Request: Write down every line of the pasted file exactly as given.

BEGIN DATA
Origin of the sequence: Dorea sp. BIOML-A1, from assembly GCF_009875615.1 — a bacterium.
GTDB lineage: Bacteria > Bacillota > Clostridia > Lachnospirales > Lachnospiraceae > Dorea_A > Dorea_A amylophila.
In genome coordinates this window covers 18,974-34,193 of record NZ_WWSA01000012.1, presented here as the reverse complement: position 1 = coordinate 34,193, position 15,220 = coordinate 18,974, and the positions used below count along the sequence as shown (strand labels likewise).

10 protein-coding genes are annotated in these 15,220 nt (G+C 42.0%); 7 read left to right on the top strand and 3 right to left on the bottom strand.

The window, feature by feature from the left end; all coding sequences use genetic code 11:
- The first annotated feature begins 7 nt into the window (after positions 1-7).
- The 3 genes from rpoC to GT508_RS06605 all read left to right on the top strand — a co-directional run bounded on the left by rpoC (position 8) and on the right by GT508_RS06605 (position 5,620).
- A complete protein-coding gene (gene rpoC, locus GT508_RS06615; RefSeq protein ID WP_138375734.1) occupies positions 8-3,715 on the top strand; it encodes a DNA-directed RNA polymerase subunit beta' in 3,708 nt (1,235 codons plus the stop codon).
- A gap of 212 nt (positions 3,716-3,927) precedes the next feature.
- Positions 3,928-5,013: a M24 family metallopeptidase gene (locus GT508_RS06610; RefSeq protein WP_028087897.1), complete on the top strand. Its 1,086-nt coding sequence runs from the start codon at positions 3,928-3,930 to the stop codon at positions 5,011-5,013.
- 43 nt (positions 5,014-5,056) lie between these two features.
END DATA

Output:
Origin of the sequence: Dorea sp. BIOML-A1, from assembly GCF_009875615.1 — a bacterium.
GTDB lineage: Bacteria > Bacillota > Clostridia > Lachnospirales > Lachnospiraceae > Dorea_A > Dorea_A amylophila.
In genome coordinates this window covers 18,974-34,193 of record NZ_WWSA01000012.1, presented here as the reverse complement: position 1 = coordinate 34,193, position 15,220 = coordinate 18,974, and the positions used below count along the sequence as shown (strand labels likewise).

10 protein-coding genes are annotated in these 15,220 nt (G+C 42.0%); 7 read left to right on the top strand and 3 right to left on the bottom strand.

The window, feature by feature from the left end; all coding sequences use genetic code 11:
- The first annotated feature begins 7 nt into the window (after positions 1-7).
- The 3 genes from rpoC to GT508_RS06605 all read left to right on the top strand — a co-directional run bounded on the left by rpoC (position 8) and on the right by GT508_RS06605 (position 5,620).
- A complete protein-coding gene (gene rpoC, locus GT508_RS06615; RefSeq protein ID WP_138375734.1) occupies positions 8-3,715 on the top strand; it encodes a DNA-directed RNA polymerase subunit beta' in 3,708 nt (1,235 codons plus the stop codon).
- A gap of 212 nt (positions 3,716-3,927) precedes the next feature.
- Positions 3,928-5,013: a M24 family metallopeptidase gene (locus GT508_RS06610; RefSeq protein WP_028087897.1), complete on the top strand. Its 1,086-nt coding sequence runs from the start codon at positions 3,928-3,930 to the stop codon at positions 5,011-5,013.
- 43 nt (positions 5,014-5,056) lie between these two features.